If you asked a 4th grade class how they might solve California’s historic drought crisis, one kid might yell – “turn the water into a Chuck E. Cheese ball pit!” Well, Los Angeles did just that, and the video is pretty fun to watch. Give your inner child a high five and watch the video below. 😎
California is in the middle of its worst drought on record and the Los Angeles Department of Water and Power is doing its part to conserve water. This week, the city finished the final phase of its ‘shade ball’ initiative. LA dropped 96 million plastic black balls onto the surface of its 175 acre water reservoir, which is expected to save them $250 million and prevent the annual loss of over 300 million gallons of water. The shade balls are a cheaper alternative to LA’s other conservation ideas, which included splitting the basin in half or installing massive floating covers.
The LADWP said in a press release, “The small, black plastic balls protect water quality by preventing sunlight-triggered chemical reactions, deterring birds and other wildlife, and protecting water from rain and wind-blown dust.”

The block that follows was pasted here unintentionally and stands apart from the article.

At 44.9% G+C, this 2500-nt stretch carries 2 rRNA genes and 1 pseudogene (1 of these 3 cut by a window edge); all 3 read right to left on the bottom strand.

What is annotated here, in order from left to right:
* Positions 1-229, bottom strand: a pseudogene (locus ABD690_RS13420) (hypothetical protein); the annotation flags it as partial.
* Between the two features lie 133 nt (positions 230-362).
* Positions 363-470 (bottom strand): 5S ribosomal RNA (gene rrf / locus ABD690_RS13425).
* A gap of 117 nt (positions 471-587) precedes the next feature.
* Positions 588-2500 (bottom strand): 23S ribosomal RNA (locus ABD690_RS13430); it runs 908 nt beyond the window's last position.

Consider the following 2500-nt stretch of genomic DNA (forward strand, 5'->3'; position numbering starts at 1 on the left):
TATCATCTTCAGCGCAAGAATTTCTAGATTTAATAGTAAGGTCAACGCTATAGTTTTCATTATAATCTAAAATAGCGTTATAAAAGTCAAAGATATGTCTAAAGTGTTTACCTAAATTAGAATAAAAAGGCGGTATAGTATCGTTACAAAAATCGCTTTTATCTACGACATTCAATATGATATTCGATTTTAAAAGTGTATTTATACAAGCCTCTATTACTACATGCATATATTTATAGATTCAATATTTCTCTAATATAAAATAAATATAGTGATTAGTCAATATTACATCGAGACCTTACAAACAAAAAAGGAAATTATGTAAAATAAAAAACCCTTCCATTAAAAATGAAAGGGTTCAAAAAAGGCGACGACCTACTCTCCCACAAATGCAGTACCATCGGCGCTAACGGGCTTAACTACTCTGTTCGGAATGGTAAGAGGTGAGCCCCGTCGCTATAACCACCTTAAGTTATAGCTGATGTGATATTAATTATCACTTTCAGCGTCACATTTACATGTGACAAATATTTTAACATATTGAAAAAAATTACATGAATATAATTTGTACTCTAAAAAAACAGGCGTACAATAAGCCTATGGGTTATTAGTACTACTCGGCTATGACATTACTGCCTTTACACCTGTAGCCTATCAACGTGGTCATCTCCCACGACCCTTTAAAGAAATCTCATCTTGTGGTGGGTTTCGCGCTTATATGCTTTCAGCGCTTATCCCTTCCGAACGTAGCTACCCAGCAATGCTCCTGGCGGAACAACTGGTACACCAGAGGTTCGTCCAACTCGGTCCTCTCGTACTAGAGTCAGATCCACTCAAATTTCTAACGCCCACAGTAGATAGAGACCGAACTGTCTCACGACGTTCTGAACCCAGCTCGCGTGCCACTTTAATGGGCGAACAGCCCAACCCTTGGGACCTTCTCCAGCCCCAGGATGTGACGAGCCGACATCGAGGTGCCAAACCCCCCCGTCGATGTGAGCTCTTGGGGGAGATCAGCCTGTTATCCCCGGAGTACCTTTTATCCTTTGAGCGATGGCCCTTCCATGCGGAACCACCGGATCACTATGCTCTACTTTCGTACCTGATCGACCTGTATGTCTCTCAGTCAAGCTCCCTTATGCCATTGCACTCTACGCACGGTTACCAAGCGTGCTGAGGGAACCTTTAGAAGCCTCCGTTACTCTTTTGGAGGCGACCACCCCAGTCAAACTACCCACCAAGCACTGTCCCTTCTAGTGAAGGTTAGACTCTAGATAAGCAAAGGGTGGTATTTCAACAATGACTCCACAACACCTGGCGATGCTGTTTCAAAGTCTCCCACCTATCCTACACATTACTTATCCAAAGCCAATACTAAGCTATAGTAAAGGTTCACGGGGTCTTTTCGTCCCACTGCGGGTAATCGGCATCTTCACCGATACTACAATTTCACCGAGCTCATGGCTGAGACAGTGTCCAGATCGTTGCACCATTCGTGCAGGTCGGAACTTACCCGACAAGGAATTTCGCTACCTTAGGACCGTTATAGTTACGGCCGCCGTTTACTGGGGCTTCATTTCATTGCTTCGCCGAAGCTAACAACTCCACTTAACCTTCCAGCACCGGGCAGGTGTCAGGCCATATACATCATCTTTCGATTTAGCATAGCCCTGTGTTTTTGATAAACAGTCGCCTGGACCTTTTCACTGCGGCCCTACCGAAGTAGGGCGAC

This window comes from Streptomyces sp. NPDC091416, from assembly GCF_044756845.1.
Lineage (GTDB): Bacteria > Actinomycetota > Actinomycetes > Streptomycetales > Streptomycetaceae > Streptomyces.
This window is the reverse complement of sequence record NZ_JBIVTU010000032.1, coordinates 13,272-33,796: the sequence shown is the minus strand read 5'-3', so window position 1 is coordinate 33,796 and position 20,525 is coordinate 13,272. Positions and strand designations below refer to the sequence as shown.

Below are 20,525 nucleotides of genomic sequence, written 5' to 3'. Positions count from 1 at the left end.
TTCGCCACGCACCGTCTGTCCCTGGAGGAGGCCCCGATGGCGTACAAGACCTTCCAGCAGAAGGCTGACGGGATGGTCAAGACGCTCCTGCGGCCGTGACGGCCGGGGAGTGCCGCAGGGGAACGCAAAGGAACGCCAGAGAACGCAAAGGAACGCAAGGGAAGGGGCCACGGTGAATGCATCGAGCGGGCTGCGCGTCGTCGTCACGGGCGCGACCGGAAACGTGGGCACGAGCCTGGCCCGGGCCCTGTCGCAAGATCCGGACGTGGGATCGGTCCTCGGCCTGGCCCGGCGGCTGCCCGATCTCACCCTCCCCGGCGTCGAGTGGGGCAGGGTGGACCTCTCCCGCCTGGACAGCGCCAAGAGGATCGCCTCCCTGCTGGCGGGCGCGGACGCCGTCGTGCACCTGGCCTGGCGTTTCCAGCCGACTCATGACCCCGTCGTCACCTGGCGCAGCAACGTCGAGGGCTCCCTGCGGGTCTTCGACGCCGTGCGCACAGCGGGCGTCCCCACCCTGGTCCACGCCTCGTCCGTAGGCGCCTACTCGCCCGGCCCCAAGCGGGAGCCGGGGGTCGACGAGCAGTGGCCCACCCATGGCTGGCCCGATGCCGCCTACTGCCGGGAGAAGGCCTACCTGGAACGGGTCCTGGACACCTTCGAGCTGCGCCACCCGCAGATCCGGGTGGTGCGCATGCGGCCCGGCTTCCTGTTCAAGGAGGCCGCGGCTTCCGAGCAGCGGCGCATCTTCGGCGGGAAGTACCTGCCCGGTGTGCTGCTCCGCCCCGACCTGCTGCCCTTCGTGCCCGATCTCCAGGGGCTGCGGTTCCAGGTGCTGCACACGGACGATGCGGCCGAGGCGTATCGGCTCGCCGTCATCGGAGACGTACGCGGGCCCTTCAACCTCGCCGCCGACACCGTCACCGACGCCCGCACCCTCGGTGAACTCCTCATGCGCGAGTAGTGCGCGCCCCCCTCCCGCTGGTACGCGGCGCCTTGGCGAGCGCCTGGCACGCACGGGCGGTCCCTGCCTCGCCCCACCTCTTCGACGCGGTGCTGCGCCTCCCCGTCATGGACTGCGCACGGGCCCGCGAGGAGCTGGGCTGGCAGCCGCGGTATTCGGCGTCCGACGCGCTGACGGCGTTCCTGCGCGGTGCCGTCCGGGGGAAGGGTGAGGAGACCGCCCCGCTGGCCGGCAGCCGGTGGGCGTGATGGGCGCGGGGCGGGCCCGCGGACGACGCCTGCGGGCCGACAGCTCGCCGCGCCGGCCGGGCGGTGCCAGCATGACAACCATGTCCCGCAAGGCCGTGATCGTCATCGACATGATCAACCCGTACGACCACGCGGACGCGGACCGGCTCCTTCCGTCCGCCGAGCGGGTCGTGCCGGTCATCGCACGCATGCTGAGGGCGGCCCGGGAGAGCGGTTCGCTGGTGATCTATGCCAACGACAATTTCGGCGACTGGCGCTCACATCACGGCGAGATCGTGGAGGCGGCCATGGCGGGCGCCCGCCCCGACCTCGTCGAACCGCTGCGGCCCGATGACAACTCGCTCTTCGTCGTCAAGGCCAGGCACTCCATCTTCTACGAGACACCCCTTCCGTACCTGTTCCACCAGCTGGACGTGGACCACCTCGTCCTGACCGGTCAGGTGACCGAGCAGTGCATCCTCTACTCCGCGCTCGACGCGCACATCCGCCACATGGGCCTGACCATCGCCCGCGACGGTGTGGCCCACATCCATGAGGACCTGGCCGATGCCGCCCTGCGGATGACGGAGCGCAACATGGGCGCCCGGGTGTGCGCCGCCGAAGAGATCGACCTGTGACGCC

The reservoir, located in LADWP’s Van Norman Complex in Sylmar, holds 3.3 billion gallons of water – enough to supply the entire city of Los Angeles with water for three weeks.
The project cost a total of $34.5 million, but, at $0.36 each, the shade balls require no construction, parts, labor or maintenance aside from occasional rotation. They are designed to reduce evaporation, cool the water, and make the reservoir less susceptible to algae, bacterial growth, and chemical reactions.
The shade balls are made of black polyethylene and filled with water so they don’t blow away. According to the manufacturers, the balls should last up to 25 years.
Dr. Brian White, a now-retired LADWP biologist, was the first person to think of using shade balls for water quality. The idea came to him when he learned about the application of “bird balls” in ponds along airfield runways.
David Latimer planted the garden on Easter Sunday in 1960. He placed compost, water, and spiderwort (Tradescantia) sprouts into a 10-gallon jug. 12 years later, he gave the plants a quick ‘drink,’ before sealing it for good. With that one exception, the garden has remained totally sealed – all it needs is plenty of sunlight!
Latimer spent over 40 years doing nothing more than rotating the bottle occasionally in the sun, as the plants grew isolated in the bottle. The question is, how did the plants survive? Turns out, it created its own ecosystem, effectively using photosynthesis to recycle nutrients!
You too can create your own ecosystem. All you need is a large bottle, potting soil, pebbles or stones, and plants. Watch the video below to find out how to make your own terrarium 🙂 I apologize ahead of time for the cheesy music.